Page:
Re: std::string bad design????

"Le Chaud Lapin" <>
8 Jan 2007 23:47:46 -0500
Seungbeom Kim wrote:

Le Chaud Lapin wrote:

Seungbeom Kim wrote:
Hi Seungbeom,

Now, imagine several threads calling locate() and RHE() on the same
phonebook to retrieve phone numbers of several people, without any
modification at all. You have to make sure that no other threads
intervene between the two calls in a thread, or the output will be

You mean like this?:



        if (multicache.targets_of_termination.RHE().is_empty())

More or less; acquiring and releasing a lock prevents other threads from
intervening. On the other hand, I didn't say anything about modification
such as remove(). (I might be wrong about guessing what the remove()
above does.)

Yes speculate correctly - it removes an element from the container.

You're right, but you pay the expensive cost of acquiring and releasing
a lock every time you access the object, even if no modification is
involved. (Essentially because your model actually implies modification
through locate().)

Yes. But the acquiring and releasing is not expensive at all. The
solution, which I want to emphasize for the others reading this post
(not you) should not be tried in plain C++, is to execute an atomic,
inexpensive attempt to grab the lock (atomic-test and set /
atomic-swap, etc.), and if that fails, fail-over to a full blown
kernel-mode mutex, which you would have had to do anyway. This is very

First, local time cannot get the time entirely from internal state

You're missing the point: the point is that localtime() returns a
pointer to static data.

    Thread A Thread B

    struct tm* t = localtime(&a);
    // (overwrites *t)
                                        struct tm* t = localtime(&b);
                                        // (overwrites *t)
    // use *t, but oops:
    // t points to the data
    // corresponding to b, not a!

I see what you mean. This is a function of how the

Your iterator model suffers from exactly the same problem.

No it does not. My containers do not use global variables. I am
guessing that you did not say that either, that you mean, if i have one
of my containers with its internal iterators, and Thread A acquires,
does something, and releases, Thread B acquires, does something, and
releases, the next time Thread A comes back, the iterator inside the
container will not be where Thread A left it. ??

If you are saying this, I guess the only thing I can say is that this
never happens in practice.

Second, I have never used strtok, but I would guess that
it has something to do with taking tokens from a string. [...] If
the designer of strtok decided to using external state with
spin-locking and/or mutual-exclusion, more power to him. The only
reason I can think for doing this is to keep track of next place to
start looking, and perhaps a few other things.

I think you're right here.

I don't get it. The problem with strtok() is the state (for keeping
track of the next place to start looking, plus whatever else) is
maintained in a static variable inside strtok(), so you cannot use it in
multiple threads concurrently.

Again I see what you mean.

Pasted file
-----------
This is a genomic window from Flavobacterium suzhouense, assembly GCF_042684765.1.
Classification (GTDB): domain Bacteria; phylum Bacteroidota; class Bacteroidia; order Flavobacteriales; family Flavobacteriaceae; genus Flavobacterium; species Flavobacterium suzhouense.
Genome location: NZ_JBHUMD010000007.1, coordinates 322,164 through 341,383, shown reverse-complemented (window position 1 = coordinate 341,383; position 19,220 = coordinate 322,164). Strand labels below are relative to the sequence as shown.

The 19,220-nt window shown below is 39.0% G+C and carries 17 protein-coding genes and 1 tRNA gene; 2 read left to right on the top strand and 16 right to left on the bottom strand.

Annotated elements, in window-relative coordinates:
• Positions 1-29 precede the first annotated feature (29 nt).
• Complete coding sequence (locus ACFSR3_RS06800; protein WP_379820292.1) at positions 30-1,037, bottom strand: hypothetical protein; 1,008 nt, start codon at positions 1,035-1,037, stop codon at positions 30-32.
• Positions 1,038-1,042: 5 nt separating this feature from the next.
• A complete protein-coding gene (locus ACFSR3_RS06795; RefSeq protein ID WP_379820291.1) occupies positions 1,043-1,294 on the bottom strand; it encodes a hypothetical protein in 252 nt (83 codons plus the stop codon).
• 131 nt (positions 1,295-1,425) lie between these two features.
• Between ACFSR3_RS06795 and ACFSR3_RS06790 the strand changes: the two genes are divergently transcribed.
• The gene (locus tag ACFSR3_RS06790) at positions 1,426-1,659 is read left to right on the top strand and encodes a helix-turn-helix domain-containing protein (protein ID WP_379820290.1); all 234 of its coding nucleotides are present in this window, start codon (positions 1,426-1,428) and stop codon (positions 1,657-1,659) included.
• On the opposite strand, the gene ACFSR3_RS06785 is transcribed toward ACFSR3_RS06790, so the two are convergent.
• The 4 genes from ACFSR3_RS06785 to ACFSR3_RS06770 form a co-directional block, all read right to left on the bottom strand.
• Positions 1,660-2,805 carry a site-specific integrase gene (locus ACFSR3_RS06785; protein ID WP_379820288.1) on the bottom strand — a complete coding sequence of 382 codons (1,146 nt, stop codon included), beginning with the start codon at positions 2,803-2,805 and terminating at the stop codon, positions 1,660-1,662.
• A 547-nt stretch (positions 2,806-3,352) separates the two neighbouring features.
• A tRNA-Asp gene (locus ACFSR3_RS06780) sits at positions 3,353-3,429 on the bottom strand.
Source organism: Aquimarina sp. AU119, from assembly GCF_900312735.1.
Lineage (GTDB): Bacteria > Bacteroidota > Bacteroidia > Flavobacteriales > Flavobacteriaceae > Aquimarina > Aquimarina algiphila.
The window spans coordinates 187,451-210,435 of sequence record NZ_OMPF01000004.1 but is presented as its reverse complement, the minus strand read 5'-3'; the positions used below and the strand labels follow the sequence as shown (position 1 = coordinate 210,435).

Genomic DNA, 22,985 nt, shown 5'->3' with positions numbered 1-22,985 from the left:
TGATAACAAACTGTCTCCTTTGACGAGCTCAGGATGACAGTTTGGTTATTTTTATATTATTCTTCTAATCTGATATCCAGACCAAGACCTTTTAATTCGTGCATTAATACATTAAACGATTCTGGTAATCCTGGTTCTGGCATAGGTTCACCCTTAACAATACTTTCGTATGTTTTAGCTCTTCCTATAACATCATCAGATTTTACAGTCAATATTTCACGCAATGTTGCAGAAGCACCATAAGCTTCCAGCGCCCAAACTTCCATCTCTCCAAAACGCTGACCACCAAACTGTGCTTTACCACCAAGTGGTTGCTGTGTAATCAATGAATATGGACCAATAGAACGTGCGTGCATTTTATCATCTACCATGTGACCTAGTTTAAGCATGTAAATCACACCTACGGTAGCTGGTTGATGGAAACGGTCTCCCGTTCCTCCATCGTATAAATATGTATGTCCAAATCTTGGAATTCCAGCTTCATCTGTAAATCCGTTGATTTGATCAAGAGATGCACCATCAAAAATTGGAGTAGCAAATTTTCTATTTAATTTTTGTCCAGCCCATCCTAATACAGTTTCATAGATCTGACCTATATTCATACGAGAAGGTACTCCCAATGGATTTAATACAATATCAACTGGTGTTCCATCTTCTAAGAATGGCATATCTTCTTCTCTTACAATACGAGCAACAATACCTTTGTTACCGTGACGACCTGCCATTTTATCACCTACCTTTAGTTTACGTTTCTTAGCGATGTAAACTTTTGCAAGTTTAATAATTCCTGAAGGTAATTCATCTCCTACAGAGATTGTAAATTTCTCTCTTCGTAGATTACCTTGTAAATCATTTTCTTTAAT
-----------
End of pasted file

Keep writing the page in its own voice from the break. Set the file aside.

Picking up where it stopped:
You may say you can acquire and release a lock, but the tokenization can
happen as a part of a very long task, in which locking just for the sake
of strtok() may seriously affect the performance. This problem won't
happen with strtok_r() from POSIX, which takes an external buffer.

This is the correct approach IMO. I remember long ago in the early
days of C thinking this would be a problem in multi-threaded
applications. I do not think the library designers should have done
this. I call this the Walk-The-Line principle, which I learned from a
Belgian who was a guest visiting me in the United States. She kept
herself so neat, her entire set of belongings, toothbrush, toothpaste,
books, purse, luggage, shopping items, everything, never deviated from
a space more than 1 meter X 1 meter. It all sat in a neat square, in
that part of my home where I would not have walked anyway. She gave new
meaning to the concept of minimal intrusion. I think the same could be
done with functions like localtime and strtok. The design that has
least ramifications might have been to keep everything as stateless as
possible. Fortunately, C++ makes this concept very easy to realize in

typedef map<int, double> M;
for (M::const_iterator i = foo.begin(); i != foo.end(); ++i) {
    for (M::const_iterator j = boost::next(i); j != foo.end(); ++j) {
        if (i->second == j->second) {
            std::cout << i->first << " and " << j->first;
            std::cout << " both have the value " << i->second << '\n';

It does have to do with the iterator model, and not with the data
structure; the same argument holds with vector instead of map, for example.

I thought I had mentioned this, but whenever I write .LHE() or .RHE()
on one of my containers, I get by reference the stored element. That
means I can also get the address of the element as it sits in the
container, and once I have the address, I effectively have an iterator.
 Not that I would follow this model (I would rather supply as many
useful member functions as possible), but if I did, I would do
essentially the same thing above, keeping the address of the outerloop
element steady, while advancing forward in the inner-loop. The only
difference I can see is that, to keep from doing unnecessary work, I
would go forward and backward in the inner-loop.

-Le Chaud Lapin-

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